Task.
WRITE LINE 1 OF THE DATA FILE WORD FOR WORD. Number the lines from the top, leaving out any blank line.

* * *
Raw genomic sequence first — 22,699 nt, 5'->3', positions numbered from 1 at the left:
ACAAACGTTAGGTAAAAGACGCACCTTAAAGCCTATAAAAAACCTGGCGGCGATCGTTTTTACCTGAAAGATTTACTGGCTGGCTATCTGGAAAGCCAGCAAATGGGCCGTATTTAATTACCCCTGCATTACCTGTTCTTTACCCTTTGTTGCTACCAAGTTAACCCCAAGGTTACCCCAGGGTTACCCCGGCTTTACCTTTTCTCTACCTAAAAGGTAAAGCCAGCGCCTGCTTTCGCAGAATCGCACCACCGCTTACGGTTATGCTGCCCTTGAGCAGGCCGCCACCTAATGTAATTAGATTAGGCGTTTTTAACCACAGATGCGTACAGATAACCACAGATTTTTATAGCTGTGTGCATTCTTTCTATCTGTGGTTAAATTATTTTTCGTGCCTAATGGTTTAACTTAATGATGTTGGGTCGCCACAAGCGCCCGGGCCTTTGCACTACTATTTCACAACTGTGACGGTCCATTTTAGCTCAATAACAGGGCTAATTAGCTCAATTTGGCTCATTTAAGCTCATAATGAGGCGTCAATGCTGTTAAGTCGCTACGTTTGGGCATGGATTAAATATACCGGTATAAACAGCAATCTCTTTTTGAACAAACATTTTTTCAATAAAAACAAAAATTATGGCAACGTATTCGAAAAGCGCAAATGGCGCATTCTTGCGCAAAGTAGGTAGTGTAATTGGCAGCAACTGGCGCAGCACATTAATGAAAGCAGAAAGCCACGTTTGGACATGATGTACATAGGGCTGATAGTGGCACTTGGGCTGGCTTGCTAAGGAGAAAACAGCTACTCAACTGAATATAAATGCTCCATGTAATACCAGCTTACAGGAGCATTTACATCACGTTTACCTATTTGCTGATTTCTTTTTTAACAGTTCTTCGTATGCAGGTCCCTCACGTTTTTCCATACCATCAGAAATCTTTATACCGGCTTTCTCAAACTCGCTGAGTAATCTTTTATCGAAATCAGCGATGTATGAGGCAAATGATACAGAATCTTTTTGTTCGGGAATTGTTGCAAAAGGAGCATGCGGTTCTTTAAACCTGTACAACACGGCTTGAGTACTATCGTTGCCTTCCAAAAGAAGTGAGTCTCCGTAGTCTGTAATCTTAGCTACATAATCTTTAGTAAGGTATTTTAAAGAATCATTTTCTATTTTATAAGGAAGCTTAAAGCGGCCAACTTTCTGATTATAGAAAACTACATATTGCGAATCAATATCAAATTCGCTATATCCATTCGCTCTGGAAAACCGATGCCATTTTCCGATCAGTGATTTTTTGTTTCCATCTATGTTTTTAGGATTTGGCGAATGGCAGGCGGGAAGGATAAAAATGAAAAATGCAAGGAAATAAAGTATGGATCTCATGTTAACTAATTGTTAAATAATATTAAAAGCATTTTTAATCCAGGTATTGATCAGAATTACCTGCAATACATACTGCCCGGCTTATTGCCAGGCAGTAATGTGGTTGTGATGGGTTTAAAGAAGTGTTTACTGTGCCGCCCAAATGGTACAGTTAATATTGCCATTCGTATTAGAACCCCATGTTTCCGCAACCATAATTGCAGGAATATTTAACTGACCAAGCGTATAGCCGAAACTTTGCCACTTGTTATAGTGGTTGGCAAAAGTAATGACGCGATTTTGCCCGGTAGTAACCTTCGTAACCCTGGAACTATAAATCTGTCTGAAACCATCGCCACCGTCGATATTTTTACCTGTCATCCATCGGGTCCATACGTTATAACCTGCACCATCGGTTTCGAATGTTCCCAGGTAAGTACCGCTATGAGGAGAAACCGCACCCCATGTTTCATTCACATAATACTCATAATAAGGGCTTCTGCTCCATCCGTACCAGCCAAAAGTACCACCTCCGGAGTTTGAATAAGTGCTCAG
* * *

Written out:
Raw genomic sequence first — 22,699 nt, 5'->3', positions numbered from 1 at the left: